January Dates in
to you by Susan
- January 1 New Year's Day. "New Year" is
celebrated at different times throughout the world. Before the
adoption of the Gregorian calendar, beginning in 1582, the
Julian calendar declared the New Year to be March 1st.
Whenever it is celebrated, the festival of the New Year greets
a new beginning and re-enacts the creation of the earth.
Ancients believed that making noise would help to expel
harmful spirits of the "Old Year," and they greeted
the "New Year" with singing, dancing, feasting and
- January 1, 1992 Death of Rear Admiral Grace Hopper: Computer Whiz (Famous Inventors), credited with development of the COBOL
system of computer language.
- January 3, 1793 Birth of Lucretia Mott, Quaker
minister who, with
Elizabeth Cady Stanton: Women's Rights Pioneer, organized the first women's rights
convention in Seneca Falls, New York in 1848.
- January 6 Birth of Jesus celebrated on the Julian
Calendar, and still observed in some parts of the world.
- January 6 Greek Feast of Persephone/Kore, the Divine
- January 6 Feast of Epiphany, Twelfth Night, ending the
Twelve Days of Christmas. The Epiphany commemorates the
baptism of Jesus and the visit of the Three Wise Men. In Spain
and Italy, gifts are exchanged on this day instead of December
25 to honor the coming of the Magi. In France, England and
Mexico, women bake special cakes to celebrate the day. Often,
a bean, pea or tiny doll is hidden in the twelfth piece of
cake to designate the king or queen of the celebration.
- January 6, 1412 Birth of Joan of Arc, heroine of the
siege of Orleans who saved the French crown of Charles VII.
Later convicted in an English court for challenging male
authority and wearing men's clothes, she was burned as a
heretic in 1431.
- January 7 Christmas (Eastern Russian Orthodox).
- January 7, 1901 (?) Birth of
Zora Neale Hurston's,
African-American novelist, folklorist, who was exonerated for
running a red light after she explained, "I had seen
white folks pass on green so I assumed the red light was for
- January 8 Midwives Day, ancient Greek celebration of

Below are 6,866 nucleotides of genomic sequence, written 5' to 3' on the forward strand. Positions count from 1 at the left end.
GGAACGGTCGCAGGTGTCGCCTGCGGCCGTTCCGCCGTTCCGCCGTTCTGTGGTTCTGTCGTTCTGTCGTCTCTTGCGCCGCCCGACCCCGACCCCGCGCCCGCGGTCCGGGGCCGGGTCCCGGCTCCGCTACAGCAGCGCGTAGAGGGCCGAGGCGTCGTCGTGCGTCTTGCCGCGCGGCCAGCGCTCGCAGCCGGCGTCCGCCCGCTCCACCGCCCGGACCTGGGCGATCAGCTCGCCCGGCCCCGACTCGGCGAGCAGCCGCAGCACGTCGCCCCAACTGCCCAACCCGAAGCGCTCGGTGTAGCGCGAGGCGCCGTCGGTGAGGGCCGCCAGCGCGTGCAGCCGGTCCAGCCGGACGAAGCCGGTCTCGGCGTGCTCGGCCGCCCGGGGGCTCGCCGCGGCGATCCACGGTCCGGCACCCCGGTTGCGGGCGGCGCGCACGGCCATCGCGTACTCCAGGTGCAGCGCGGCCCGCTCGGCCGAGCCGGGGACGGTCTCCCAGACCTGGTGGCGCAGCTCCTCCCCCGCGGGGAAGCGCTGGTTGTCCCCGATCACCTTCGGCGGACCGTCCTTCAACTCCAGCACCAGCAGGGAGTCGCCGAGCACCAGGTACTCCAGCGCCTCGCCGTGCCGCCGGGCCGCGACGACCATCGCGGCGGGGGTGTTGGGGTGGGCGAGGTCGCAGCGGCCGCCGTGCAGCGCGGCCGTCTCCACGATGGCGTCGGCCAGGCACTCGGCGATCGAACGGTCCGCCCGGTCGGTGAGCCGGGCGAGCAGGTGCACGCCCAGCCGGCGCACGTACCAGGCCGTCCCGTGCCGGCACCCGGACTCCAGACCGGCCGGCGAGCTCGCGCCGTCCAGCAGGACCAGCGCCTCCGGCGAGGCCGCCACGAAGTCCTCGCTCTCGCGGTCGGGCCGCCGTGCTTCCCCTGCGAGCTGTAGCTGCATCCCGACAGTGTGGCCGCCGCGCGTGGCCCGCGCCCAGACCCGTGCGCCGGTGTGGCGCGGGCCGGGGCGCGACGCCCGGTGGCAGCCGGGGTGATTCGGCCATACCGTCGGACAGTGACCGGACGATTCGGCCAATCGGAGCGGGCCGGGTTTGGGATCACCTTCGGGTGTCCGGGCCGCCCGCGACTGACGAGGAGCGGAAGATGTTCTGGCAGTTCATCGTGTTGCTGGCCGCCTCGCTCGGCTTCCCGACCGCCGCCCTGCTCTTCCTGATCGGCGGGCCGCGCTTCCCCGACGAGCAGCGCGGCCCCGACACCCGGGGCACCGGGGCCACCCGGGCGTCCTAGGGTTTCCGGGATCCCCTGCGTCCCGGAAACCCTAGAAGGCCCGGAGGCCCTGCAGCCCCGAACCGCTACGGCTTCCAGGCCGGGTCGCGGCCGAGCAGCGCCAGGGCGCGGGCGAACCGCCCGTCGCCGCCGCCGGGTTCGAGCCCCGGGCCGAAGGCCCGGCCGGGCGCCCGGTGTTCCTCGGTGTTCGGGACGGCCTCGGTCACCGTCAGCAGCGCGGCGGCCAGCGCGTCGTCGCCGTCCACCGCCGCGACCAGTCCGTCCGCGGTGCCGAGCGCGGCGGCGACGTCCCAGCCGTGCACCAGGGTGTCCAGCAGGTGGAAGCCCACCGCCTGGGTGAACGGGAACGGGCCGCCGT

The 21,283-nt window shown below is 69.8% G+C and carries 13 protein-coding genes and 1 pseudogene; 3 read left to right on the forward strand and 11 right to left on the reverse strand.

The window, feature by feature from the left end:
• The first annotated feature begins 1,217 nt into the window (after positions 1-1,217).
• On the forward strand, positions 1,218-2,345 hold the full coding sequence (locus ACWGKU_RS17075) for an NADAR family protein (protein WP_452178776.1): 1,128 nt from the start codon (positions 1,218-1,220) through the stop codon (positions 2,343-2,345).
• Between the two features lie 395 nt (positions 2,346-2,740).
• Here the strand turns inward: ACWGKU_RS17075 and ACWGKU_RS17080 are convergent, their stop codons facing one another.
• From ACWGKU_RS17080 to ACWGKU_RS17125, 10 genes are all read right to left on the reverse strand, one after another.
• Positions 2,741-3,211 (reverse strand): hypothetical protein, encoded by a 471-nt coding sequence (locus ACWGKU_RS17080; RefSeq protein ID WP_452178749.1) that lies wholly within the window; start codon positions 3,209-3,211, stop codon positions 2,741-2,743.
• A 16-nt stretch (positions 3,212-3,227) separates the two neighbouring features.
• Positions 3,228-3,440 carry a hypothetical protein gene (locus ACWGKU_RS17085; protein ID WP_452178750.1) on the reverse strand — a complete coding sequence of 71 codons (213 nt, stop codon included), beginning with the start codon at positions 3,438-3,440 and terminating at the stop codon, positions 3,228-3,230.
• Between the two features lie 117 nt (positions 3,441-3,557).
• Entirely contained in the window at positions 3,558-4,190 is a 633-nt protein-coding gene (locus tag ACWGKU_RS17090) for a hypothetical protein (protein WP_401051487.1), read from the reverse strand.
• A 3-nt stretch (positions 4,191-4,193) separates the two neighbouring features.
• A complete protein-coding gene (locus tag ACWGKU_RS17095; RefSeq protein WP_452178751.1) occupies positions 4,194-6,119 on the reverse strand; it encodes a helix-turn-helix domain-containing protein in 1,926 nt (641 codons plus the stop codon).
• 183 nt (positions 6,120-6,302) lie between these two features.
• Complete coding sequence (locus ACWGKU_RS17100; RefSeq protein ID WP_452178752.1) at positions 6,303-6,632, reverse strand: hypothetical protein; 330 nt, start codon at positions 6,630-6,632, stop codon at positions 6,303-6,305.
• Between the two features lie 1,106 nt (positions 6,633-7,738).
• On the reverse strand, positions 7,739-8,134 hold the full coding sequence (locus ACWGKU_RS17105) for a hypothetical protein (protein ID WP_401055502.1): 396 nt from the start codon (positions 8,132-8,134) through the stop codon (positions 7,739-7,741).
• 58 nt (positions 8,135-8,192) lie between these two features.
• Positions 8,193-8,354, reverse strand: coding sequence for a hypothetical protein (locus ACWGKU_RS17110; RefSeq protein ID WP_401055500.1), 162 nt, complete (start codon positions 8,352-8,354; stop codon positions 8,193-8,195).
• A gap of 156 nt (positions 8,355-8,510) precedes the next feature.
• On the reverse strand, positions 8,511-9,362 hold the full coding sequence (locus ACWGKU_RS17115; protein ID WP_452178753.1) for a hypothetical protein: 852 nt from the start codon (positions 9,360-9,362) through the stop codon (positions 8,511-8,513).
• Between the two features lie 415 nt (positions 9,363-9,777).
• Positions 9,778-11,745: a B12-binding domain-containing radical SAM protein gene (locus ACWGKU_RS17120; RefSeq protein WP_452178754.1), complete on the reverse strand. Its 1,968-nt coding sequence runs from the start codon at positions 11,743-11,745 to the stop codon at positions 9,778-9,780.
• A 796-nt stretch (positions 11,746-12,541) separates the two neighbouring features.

Saint Domenika, when midwives are honored with gifts of food
and wine, and bawdy jokes exchanged.
- January 8, 1859 Birth of world traveler and adventurer
Fannie Bullock Workman, who carried a "Votes for
Women" banner into the Himalayas on one of her many
climbing expeditions. At age 53, she was still clambering
around the Himalayas at 20,000 feet with her husband.
- January 11, 1885 Birth of
Alice Paul, shy young
radical leader of the revitalized campaign for woman suffrage
in 1913, and author of the Equal Rights Amendment in 1923.
- January 12, 1932
Hattie Wyatt Caraway (D-Arkansas) became the first
woman elected to the US Senate.
- January 14, 1893
Queen Liliuokalani, the last reigning
monarch of Hawaii, nullified the US-authorized legislature
and proclaimed a pro-Hawaiian constitution, leading to her
house arrest and dethronement.
- January 15, 1929 Birth of
Martin Luther King Jr.,
Civil Rights activist.
- January 17, 1912 Lawrence, Massachusetts Women Textile
"Better to starve fighting than to starve working" is what
they said after having their pay cut by 30 cents.
January 18, 1777 Baltimore newspaper publisher and
Mary Katherine Goddard produced the first
printed copy of the Declaration of Independence.
- January 20, 1920 Montana Congresswoman Jeanette Rankin
helped to found the American Civil Liberties Union (ACLU).
- January 22, 1973 The US Supreme Court legalized abortion
in the Roe vs. Wade
- January 25, 1851 Abolitionist and reformer
Truth addressed the first Black Women’s Rights
Convention in Akron, Ohio.
- January 26, 1872 Birth of
Julia Morgan, first female
member of the American Institute of Architects, and
architect of more than 800 structures including the famous
- January 27 Birth day of
Ruth Hendricks Greffenius,
educator, poet, and mother of Susan G. Butruille.
- January 30 Roman Festival of Peace, honoring the
Roman Goddess Pax.
Perenna & Grace Hopper
Linking Past & Future
by Susan G. Butruille